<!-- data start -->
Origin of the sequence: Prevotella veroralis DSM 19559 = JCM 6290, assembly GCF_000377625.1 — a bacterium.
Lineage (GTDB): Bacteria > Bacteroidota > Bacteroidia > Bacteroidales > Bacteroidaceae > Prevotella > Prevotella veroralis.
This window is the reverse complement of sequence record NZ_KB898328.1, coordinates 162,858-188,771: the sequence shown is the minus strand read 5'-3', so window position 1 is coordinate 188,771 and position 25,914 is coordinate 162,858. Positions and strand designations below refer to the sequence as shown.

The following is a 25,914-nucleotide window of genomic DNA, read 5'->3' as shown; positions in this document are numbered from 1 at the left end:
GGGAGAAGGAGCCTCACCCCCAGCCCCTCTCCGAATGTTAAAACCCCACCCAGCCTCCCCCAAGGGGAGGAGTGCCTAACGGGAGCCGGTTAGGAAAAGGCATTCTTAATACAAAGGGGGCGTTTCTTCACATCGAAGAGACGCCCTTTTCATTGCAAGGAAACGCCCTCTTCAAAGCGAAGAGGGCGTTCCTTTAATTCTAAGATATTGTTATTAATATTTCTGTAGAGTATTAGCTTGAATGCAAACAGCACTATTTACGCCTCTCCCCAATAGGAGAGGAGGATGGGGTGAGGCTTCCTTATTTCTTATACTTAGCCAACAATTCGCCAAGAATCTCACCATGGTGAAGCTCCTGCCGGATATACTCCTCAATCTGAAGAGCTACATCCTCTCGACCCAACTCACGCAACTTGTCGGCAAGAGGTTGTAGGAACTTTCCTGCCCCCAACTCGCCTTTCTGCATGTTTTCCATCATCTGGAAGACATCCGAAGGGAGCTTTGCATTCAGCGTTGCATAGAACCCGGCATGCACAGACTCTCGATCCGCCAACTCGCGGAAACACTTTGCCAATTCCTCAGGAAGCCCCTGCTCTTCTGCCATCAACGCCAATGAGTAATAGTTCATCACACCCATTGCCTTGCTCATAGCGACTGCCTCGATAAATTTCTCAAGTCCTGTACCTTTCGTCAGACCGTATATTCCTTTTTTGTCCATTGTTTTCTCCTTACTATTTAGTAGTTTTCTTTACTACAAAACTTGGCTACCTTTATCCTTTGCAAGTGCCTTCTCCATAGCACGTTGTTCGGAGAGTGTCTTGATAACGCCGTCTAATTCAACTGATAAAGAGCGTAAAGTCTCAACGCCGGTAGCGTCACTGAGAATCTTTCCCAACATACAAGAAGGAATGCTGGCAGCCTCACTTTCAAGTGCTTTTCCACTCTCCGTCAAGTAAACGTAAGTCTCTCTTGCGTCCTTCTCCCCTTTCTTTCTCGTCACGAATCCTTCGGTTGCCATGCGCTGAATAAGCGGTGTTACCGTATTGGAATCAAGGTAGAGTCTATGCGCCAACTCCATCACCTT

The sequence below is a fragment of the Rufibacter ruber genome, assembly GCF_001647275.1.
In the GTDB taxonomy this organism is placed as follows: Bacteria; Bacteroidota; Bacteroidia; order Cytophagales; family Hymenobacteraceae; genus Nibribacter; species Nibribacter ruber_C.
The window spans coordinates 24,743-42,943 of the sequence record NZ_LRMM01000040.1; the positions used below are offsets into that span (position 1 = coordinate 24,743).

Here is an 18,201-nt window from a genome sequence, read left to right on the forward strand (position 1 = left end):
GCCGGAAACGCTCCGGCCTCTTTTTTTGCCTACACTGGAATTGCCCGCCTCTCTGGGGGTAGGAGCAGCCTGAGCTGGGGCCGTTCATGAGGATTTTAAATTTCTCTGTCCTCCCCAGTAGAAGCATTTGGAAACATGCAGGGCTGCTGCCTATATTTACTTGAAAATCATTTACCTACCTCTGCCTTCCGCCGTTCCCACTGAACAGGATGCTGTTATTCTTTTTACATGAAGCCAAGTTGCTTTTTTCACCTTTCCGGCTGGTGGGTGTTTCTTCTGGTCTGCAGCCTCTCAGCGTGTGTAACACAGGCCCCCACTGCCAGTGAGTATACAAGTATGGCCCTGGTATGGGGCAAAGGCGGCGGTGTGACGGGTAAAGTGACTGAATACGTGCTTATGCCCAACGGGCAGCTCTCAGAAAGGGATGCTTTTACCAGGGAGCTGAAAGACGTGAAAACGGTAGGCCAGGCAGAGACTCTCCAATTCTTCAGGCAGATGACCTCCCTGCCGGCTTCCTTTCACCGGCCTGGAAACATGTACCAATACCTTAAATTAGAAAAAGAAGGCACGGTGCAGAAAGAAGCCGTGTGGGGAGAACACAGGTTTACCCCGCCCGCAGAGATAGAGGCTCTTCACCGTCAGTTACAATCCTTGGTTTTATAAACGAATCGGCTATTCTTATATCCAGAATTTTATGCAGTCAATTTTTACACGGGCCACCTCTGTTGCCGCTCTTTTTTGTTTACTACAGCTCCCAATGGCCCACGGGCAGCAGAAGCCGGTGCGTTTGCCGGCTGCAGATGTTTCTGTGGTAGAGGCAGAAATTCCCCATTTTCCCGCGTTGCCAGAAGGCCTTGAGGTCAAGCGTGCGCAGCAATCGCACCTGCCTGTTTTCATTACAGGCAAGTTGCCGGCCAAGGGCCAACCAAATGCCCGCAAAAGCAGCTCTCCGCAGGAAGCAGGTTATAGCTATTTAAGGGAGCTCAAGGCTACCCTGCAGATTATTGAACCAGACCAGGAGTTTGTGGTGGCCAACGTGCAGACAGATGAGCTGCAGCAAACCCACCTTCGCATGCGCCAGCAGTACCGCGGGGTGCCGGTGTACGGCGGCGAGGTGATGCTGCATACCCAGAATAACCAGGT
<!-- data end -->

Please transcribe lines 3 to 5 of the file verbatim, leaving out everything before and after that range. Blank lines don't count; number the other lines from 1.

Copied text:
This window is the reverse complement of sequence record NZ_KB898328.1, coordinates 162,858-188,771: the sequence shown is the minus strand read 5'-3', so window position 1 is coordinate 188,771 and position 25,914 is coordinate 162,858. Positions and strand designations below refer to the sequence as shown.

The following is a 25,914-nucleotide window of genomic DNA, read 5'->3' as shown; positions in this document are numbered from 1 at the left end:
GGGAGAAGGAGCCTCACCCCCAGCCCCTCTCCGAATGTTAAAACCCCACCCAGCCTCCCCCAAGGGGAGGAGTGCCTAACGGGAGCCGGTTAGGAAAAGGCATTCTTAATACAAAGGGGGCGTTTCTTCACATCGAAGAGACGCCCTTTTCATTGCAAGGAAACGCCCTCTTCAAAGCGAAGAGGGCGTTCCTTTAATTCTAAGATATTGTTATTAATATTTCTGTAGAGTATTAGCTTGAATGCAAACAGCACTATTTACGCCTCTCCCCAATAGGAGAGGAGGATGGGGTGAGGCTTCCTTATTTCTTATACTTAGCCAACAATTCGCCAAGAATCTCACCATGGTGAAGCTCCTGCCGGATATACTCCTCAATCTGAAGAGCTACATCCTCTCGACCCAACTCACGCAACTTGTCGGCAAGAGGTTGTAGGAACTTTCCTGCCCCCAACTCGCCTTTCTGCATGTTTTCCATCATCTGGAAGACATCCGAAGGGAGCTTTGCATTCAGCGTTGCATAGAACCCGGCATGCACAGACTCTCGATCCGCCAACTCGCGGAAACACTTTGCCAATTCCTCAGGAAGCCCCTGCTCTTCTGCCATCAACGCCAATGAGTAATAGTTCATCACACCCATTGCCTTGCTCATAGCGACTGCCTCGATAAATTTCTCAAGTCCTGTACCTTTCGTCAGACCGTATATTCCTTTTTTGTCCATTGTTTTCTCCTTACTATTTAGTAGTTTTCTTTACTACAAAACTTGGCTACCTTTATCCTTTGCAAGTGCCTTCTCCATAGCACGTTGTTCGGAGAGTGTCTTGATAACGCCGTCTAATTCAACTGATAAAGAGCGTAAAGTCTCAACGCCGGTAGCGTCACTGAGAATCTTTCCCAACATACAAGAAGGAATGCTGGCAGCCTCACTTTCAAGTGCTTTTCCACTCTCCGTCAAGTAAACGTAAGTCTCTCTTGCGTCCTTCTCCCCTTTCTTTCTCGTCACGAATCCTTCGGTTGCCATGCGCTGAATAAGCGGTGTTACCGTATTGGAATCAAGGTAGAGTCTATGCGCCAACTCCATCACCTT